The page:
Benefits of Meditation for Hapkido Students by KJN Ronald Stone
Meditation benefits those in the martial arts because it develops the mind, body, and spirit. It has several health and psychological benefits. Because it reduces stress and lowers heart rate (which is beneficial to the body) meditation prior to training can make the experience more enjoyable.
The most common form of mediation in Hapkido occurs from a particular sitting position. It is inevitable that there will be both physical and physiological benefits, as well as the more recognized mental effects.
The concept of mediation implies obtaining personal control of one’s mental state and entering a higher plane of relaxation. The object is to create a greater awareness of the subconscious mind. To do so requires mentally overcoming and ignoring the body’s aches and pains and developing a greater control of breathing and circulation.
Physical effects can be noted starting during the initial phase of pre training meditation. Meditation begins with the correct positioning of the body into a sitting position with the legs crossed and the hands resting on the knees. The practitioner should not slouch. In this manner Ki energy centers are aligned, or in more western terms, posture is improved with correct positioning of the spine. Sitting in this manner will strengthen the back, neck, and abdominal muscles, and help stretch leg muscles. At the same time this position helps flex the knees and hips. Initially this is a slightly painful or stressful position especially for the untrained, the elderly or the infirm (i.e., Arthritis). Eventually the Hapkido practitioner will improve back, leg, and lower joint strength, posture, and flexibility.
From a more physiological standpoint meditation will lower blood pressure. According to masters of meditation there are two elements making up meditation: the “jing,” which means calmness and stillness, and the “ding,” which stands for concentration and focus. Calmness is directed towards cutting off external factors of disturbance and enabling one to direct attention towards the inner self. By allowing the mind to concentrate, a state called “one-pointed awareness” is achieved. This state allows deep concentration, allowing the practitioner a better understanding of any elements that are focused on. There should be no, or very limited, distractions during this heightened awareness state. This technique may be used efficiently to find solutions to problems presented by the outside world. It also prepares one to deal with such difficulties.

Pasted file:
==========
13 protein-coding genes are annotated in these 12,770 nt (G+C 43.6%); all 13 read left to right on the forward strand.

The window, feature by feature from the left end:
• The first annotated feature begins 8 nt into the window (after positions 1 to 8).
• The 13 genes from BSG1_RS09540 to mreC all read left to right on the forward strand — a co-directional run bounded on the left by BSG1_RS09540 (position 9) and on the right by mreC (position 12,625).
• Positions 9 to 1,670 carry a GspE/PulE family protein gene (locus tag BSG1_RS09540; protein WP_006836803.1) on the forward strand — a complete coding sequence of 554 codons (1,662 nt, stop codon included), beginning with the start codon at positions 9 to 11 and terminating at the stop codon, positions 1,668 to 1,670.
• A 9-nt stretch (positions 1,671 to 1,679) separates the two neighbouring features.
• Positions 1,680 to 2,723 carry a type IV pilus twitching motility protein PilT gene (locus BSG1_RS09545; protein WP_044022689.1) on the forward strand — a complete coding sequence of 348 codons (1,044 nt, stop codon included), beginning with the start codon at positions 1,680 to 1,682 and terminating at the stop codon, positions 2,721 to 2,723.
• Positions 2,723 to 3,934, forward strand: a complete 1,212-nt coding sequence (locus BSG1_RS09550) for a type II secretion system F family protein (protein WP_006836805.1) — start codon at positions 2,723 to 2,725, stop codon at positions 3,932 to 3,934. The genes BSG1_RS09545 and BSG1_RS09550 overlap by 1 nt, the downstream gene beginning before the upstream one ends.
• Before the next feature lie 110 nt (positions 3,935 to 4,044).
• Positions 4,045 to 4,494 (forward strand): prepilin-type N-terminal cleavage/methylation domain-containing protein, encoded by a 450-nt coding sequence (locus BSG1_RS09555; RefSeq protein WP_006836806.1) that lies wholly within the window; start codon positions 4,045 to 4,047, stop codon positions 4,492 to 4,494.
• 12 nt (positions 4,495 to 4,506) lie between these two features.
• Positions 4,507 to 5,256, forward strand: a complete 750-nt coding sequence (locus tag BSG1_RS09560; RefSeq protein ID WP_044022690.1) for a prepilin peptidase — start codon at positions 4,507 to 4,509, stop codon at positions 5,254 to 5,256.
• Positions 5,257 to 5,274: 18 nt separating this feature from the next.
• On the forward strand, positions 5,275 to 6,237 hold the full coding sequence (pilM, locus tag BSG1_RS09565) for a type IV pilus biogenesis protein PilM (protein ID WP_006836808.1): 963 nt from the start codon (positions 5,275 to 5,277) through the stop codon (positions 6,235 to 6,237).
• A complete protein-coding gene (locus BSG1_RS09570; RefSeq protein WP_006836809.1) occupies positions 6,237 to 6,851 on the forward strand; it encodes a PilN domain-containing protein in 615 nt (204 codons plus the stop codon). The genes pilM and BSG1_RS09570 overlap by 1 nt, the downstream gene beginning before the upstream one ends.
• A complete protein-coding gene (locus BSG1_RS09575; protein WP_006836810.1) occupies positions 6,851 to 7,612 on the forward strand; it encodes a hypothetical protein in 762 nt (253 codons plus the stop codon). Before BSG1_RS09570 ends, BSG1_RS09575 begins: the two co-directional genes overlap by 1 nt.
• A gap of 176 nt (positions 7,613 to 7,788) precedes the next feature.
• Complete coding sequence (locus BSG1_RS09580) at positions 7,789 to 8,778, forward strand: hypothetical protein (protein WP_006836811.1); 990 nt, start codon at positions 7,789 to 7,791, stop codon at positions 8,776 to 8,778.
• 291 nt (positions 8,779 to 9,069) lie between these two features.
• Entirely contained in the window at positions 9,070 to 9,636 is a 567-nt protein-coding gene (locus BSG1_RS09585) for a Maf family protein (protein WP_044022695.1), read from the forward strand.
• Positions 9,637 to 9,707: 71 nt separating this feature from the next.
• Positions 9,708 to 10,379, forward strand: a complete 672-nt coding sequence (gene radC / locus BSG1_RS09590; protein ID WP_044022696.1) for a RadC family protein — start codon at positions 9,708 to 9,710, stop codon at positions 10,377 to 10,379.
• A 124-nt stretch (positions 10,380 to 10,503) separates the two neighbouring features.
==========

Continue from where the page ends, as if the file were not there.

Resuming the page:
There are different thought processes (mental tricks if you will) that can help the practitioner achieve these higher levels of relaxation. One common method is to picture in one’s mind an image of a flowing river with large waves. Concentrating on slowing the river and calming the waves is an effective technique. Another image that is often used is that of a flickering candle. During deep meditation the idea is to slow and eventually stop the movement of the candle light. During such meditation the practitioner must learn to ignore sound, light and smells that might otherwise create distractions. Focusing solely at first on breathing patterns and heartbeat will help in achieving this goal.
In more medical terms, as the mind and body relax and jing is reached the heart rate will slow down and blood pressure will drop. Body tissues metabolism slows thus requiring less energy and oxygen. This allows more oxygen and energy to be diverted to the brain and its thought processes. Endorphins are also released further enhancing this state of calm. As the Hapkido student repeatedly practices mediation the body will become more accustomed to the correct position and less effort will be expended by the mind to overcome physical discomfort, again allowing for more energy to be diverted to the brain.